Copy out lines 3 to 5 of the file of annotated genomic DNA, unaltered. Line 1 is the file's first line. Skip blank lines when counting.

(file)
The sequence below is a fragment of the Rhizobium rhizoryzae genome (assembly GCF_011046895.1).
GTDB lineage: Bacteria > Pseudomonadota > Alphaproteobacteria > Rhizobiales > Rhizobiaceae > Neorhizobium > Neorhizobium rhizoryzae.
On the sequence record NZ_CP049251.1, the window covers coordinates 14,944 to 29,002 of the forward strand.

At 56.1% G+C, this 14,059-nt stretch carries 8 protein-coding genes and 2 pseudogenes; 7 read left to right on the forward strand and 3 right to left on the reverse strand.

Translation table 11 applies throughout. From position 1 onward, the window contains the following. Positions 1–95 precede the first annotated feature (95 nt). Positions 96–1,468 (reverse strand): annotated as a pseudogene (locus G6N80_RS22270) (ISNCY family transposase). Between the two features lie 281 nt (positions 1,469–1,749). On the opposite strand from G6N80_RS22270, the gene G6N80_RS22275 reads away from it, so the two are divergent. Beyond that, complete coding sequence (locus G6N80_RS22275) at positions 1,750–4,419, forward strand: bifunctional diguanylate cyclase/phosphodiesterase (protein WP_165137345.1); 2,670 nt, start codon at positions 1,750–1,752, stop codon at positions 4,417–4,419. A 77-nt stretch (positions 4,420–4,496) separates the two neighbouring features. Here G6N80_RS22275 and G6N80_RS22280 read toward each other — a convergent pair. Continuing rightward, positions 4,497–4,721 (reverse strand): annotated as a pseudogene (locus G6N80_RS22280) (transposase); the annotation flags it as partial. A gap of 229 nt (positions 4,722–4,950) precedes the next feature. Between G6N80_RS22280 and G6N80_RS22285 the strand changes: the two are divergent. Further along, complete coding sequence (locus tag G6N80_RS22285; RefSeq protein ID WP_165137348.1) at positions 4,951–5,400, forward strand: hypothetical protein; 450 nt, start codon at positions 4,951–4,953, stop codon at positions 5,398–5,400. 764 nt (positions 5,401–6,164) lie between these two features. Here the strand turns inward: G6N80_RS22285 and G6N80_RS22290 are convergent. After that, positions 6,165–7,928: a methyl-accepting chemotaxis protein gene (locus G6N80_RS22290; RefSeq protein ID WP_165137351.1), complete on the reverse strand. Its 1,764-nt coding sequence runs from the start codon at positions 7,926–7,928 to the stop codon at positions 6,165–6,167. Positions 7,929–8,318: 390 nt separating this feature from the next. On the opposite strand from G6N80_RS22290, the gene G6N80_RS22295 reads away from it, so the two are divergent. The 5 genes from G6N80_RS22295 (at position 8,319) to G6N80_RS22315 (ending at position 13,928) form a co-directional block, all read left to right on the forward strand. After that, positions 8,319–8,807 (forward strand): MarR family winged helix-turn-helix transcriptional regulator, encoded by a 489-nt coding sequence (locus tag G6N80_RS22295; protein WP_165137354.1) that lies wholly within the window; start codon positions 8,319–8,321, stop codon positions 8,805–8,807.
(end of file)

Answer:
On the sequence record NZ_CP049251.1, the window covers coordinates 14,944 to 29,002 of the forward strand.

At 56.1% G+C, this 14,059-nt stretch carries 8 protein-coding genes and 2 pseudogenes; 7 read left to right on the forward strand and 3 right to left on the reverse strand.

Translation table 11 applies throughout. From position 1 onward, the window contains the following. Positions 1–95 precede the first annotated feature (95 nt). Positions 96–1,468 (reverse strand): annotated as a pseudogene (locus G6N80_RS22270) (ISNCY family transposase). Between the two features lie 281 nt (positions 1,469–1,749). On the opposite strand from G6N80_RS22270, the gene G6N80_RS22275 reads away from it, so the two are divergent. Beyond that, complete coding sequence (locus G6N80_RS22275) at positions 1,750–4,419, forward strand: bifunctional diguanylate cyclase/phosphodiesterase (protein WP_165137345.1); 2,670 nt, start codon at positions 1,750–1,752, stop codon at positions 4,417–4,419. A 77-nt stretch (positions 4,420–4,496) separates the two neighbouring features. Here G6N80_RS22275 and G6N80_RS22280 read toward each other — a convergent pair. Continuing rightward, positions 4,497–4,721 (reverse strand): annotated as a pseudogene (locus G6N80_RS22280) (transposase); the annotation flags it as partial. A gap of 229 nt (positions 4,722–4,950) precedes the next feature. Between G6N80_RS22280 and G6N80_RS22285 the strand changes: the two are divergent. Further along, complete coding sequence (locus tag G6N80_RS22285; RefSeq protein ID WP_165137348.1) at positions 4,951–5,400, forward strand: hypothetical protein; 450 nt, start codon at positions 4,951–4,953, stop codon at positions 5,398–5,400. 764 nt (positions 5,401–6,164) lie between these two features. Here the strand turns inward: G6N80_RS22285 and G6N80_RS22290 are convergent. After that, positions 6,165–7,928: a methyl-accepting chemotaxis protein gene (locus G6N80_RS22290; RefSeq protein ID WP_165137351.1), complete on the reverse strand. Its 1,764-nt coding sequence runs from the start codon at positions 7,926–7,928 to the stop codon at positions 6,165–6,167. Positions 7,929–8,318: 390 nt separating this feature from the next. On the opposite strand from G6N80_RS22290, the gene G6N80_RS22295 reads away from it, so the two are divergent. The 5 genes from G6N80_RS22295 (at position 8,319) to G6N80_RS22315 (ending at position 13,928) form a co-directional block, all read left to right on the forward strand. After that, positions 8,319–8,807 (forward strand): MarR family winged helix-turn-helix transcriptional regulator, encoded by a 489-nt coding sequence (locus tag G6N80_RS22295; protein WP_165137354.1) that lies wholly within the window; start codon positions 8,319–8,321, stop codon positions 8,805–8,807.